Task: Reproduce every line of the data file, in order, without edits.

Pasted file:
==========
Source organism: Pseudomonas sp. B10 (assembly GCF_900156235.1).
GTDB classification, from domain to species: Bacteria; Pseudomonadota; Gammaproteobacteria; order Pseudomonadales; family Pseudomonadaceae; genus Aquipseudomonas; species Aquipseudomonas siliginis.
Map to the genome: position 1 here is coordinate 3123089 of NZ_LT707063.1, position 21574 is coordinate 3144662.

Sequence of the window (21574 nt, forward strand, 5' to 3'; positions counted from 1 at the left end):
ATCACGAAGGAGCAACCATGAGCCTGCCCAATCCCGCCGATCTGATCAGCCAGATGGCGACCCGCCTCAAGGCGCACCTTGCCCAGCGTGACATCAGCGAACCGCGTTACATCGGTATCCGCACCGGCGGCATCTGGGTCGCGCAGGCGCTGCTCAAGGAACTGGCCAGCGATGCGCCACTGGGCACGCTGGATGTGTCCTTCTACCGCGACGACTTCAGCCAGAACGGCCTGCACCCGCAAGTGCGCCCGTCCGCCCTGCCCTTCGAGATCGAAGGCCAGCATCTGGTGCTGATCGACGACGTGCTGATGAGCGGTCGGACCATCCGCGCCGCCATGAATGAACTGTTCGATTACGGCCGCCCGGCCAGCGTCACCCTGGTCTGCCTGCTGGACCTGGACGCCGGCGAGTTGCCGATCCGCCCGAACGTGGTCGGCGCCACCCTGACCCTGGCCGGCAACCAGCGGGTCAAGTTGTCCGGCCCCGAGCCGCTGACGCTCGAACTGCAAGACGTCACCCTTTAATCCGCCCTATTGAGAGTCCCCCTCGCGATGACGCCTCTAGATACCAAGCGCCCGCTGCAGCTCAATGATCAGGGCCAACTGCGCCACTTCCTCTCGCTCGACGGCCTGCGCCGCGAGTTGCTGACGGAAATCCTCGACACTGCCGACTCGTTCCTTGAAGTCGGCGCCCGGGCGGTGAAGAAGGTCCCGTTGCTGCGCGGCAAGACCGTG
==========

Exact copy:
Source organism: Pseudomonas sp. B10 (assembly GCF_900156235.1).
GTDB classification, from domain to species: Bacteria; Pseudomonadota; Gammaproteobacteria; order Pseudomonadales; family Pseudomonadaceae; genus Aquipseudomonas; species Aquipseudomonas siliginis.
Map to the genome: position 1 here is coordinate 3123089 of NZ_LT707063.1, position 21574 is coordinate 3144662.

Sequence of the window (21574 nt, forward strand, 5' to 3'; positions counted from 1 at the left end):
ATCACGAAGGAGCAACCATGAGCCTGCCCAATCCCGCCGATCTGATCAGCCAGATGGCGACCCGCCTCAAGGCGCACCTTGCCCAGCGTGACATCAGCGAACCGCGTTACATCGGTATCCGCACCGGCGGCATCTGGGTCGCGCAGGCGCTGCTCAAGGAACTGGCCAGCGATGCGCCACTGGGCACGCTGGATGTGTCCTTCTACCGCGACGACTTCAGCCAGAACGGCCTGCACCCGCAAGTGCGCCCGTCCGCCCTGCCCTTCGAGATCGAAGGCCAGCATCTGGTGCTGATCGACGACGTGCTGATGAGCGGTCGGACCATCCGCGCCGCCATGAATGAACTGTTCGATTACGGCCGCCCGGCCAGCGTCACCCTGGTCTGCCTGCTGGACCTGGACGCCGGCGAGTTGCCGATCCGCCCGAACGTGGTCGGCGCCACCCTGACCCTGGCCGGCAACCAGCGGGTCAAGTTGTCCGGCCCCGAGCCGCTGACGCTCGAACTGCAAGACGTCACCCTTTAATCCGCCCTATTGAGAGTCCCCCTCGCGATGACGCCTCTAGATACCAAGCGCCCGCTGCAGCTCAATGATCAGGGCCAACTGCGCCACTTCCTCTCGCTCGACGGCCTGCGCCGCGAGTTGCTGACGGAAATCCTCGACACTGCCGACTCGTTCCTTGAAGTCGGCGCCCGGGCGGTGAAGAAGGTCCCGTTGCTGCGCGGCAAGACCGTG